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  • Writer's pictureTerry Dockery


Fred drops the ball once again. He loses your biggest client through lack of preparation and shoddy work, and all the feedback and coaching you’ve invested in him over the past months seem to have been for naught. You’re livid with frustration, but you know that Fred has a beautiful young family, and you believe that if you fire him, they will suffer.

What’s wrong with this picture? When did you become all powerful and assume responsibility for all sentient beings? Who is responsible for Fred’s failures, and who alone can remedy them? You know the answers to these questions, so why do you hesitate?

It’s probably because you’re a genuinely caring person who wants to do the right thing and who has not yet distinguished between “supporting” and “enabling.” Alcoholics Anonymous has probably done the most to educate people about enabling behavior. When you support people, you give them help in achieving their goals. When you enable them, you protect them from the pain of their failures so that they never learn from them or become fully capable of taking care of themselves in the world. Essentially, by trying to “help” them, you enable them to continue to fail.

In therapy circles, there is a teaching tool pioneered by Stephen Karpman called the Drama Triangle. It explains how people become and remain “losers” or “victims” in life. Imagine a triangle with three “life positions” at the three corners; Victim, Rescuer, and Persecutor. Keep in mind that while only one position is called Victim, all three life positions are just different manifestations of the victim position.

In our example, Fred has placed himself in the Victim position through his repeated failures, and on some level tends to view himself as one of life’s “losers.” He has likely perceived your attempts at feedback and coaching as your being his Persecutor (“he’s always bugging me”). You feel guilty about wanting to fire him, so you are tempted to play Rescuer and “save” him from the motivating pain of his repeated failures.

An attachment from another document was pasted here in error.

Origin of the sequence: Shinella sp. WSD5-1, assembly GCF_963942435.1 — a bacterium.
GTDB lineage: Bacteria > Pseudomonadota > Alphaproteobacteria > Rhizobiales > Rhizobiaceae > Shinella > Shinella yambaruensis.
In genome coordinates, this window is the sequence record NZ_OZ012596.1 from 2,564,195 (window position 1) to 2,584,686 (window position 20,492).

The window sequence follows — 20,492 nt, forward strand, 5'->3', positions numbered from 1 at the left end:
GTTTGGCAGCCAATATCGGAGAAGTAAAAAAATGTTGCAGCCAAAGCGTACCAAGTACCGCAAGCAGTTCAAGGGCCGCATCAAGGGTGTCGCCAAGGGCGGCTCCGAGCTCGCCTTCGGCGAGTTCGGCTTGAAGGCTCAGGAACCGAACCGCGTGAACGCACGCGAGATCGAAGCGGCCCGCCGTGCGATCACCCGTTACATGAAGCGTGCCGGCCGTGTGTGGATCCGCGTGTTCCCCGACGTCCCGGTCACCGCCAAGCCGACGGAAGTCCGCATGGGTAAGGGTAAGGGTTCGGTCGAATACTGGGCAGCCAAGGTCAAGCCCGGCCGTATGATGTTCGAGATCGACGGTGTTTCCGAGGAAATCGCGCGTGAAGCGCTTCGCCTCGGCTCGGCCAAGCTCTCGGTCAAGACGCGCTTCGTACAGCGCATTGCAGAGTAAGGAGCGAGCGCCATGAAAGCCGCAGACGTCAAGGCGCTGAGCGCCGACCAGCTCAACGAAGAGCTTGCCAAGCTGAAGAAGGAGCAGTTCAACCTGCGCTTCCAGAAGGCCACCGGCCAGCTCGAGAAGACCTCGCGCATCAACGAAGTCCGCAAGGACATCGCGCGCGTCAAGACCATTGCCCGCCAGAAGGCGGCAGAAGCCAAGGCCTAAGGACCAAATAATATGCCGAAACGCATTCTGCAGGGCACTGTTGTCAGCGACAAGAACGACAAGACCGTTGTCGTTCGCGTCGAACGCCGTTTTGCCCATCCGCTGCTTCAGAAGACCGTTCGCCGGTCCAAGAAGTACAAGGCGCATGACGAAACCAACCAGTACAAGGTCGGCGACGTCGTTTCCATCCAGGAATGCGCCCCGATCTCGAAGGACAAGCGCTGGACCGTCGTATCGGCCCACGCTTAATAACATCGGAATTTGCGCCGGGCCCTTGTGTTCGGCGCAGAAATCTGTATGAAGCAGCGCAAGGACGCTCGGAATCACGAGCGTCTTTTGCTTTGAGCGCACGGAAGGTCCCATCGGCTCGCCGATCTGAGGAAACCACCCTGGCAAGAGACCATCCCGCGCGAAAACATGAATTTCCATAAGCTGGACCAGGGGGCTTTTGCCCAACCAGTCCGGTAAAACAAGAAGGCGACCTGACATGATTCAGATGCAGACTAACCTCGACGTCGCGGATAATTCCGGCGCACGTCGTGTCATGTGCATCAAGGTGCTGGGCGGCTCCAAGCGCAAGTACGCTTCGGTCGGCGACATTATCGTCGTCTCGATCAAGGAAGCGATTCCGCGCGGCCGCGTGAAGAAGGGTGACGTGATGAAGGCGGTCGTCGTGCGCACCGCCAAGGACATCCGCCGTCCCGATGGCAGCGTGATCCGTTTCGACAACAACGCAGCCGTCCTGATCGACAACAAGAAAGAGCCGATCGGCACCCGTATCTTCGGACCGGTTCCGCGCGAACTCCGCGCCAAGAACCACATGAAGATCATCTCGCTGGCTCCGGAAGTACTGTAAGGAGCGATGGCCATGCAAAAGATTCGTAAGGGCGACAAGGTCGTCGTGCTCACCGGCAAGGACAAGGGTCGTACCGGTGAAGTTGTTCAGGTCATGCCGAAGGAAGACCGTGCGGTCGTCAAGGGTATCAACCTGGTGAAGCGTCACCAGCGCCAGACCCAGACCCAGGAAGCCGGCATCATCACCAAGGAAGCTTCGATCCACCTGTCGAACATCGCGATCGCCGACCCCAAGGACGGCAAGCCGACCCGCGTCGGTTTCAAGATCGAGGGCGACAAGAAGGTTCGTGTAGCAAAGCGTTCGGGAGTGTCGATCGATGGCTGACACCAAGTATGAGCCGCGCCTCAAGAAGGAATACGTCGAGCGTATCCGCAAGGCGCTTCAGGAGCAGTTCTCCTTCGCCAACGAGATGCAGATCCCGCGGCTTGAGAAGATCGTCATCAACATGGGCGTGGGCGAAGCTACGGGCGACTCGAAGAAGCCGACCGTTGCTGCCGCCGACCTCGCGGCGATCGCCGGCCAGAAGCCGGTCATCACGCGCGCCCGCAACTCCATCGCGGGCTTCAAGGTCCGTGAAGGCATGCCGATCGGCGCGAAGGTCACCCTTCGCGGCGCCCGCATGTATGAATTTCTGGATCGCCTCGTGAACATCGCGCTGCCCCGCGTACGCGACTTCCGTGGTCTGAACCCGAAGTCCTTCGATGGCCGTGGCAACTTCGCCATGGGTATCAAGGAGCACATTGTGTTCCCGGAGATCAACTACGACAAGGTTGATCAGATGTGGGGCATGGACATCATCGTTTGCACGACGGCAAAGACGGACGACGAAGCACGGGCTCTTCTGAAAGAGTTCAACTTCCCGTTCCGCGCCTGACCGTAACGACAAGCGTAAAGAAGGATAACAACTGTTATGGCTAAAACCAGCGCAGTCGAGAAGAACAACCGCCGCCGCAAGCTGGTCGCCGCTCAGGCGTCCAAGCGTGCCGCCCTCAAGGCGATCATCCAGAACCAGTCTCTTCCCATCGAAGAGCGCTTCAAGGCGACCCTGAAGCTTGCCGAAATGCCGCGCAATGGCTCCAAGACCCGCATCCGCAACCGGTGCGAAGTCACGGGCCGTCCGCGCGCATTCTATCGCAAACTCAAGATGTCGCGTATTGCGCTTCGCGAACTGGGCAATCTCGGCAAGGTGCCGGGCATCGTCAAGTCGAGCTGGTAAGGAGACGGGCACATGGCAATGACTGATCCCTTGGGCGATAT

Here’s where it gets interesting, because it’s like musical chairs. In Fred’s mind, you’ve moved from Persecutor to Rescuer. He now moves from Victim to Persecutor because you have placed your success and that of your whole team in jeopardy by attempting to rescue him. Voila! In the ultimate irony, the music stops and you wind up in the Victim position as you begin to fail with Fred through poor organizational results. Just goes to show that the old saying “No good deed goes unpunished” has merit after all.

Am I recommending that you become callous and begin firing people willy-nilly?

Of course not; just that you insist on Win-Win relationships.

People who see themselves as Winners will find a way to win, and people who see themselves as Losers will find a way to lose. If you fire Winners, they will use it as an opportunity to take their success to the next level. If you fire Losers, they will use it as further proof that they are a victim in life.

You don’t have the power to change other people; only they can do that. Heed the advice of the wise person who once said, “For true peace of mind, resign as Master of the Universe.”


Technique #1: Screen for Winners in your selection process; keep Victims out of

your organization.

Technique #2: Be clear about your goals (e.g., are you running a social services

agency or a for-profit business?).

Technique #3: Be a strong leader and be accountable for what you can control,

but don’t take ultimate responsibility for others’ lives.

Technique #4: Work smart; unless the offense is egregious, use the tools of

feedback and coaching before you consider the tool of termination.

Technique #5: Go for the Win-Win or call No Deal and end the relationship; don’t

sentence yourself to an unfulfilling compromise.

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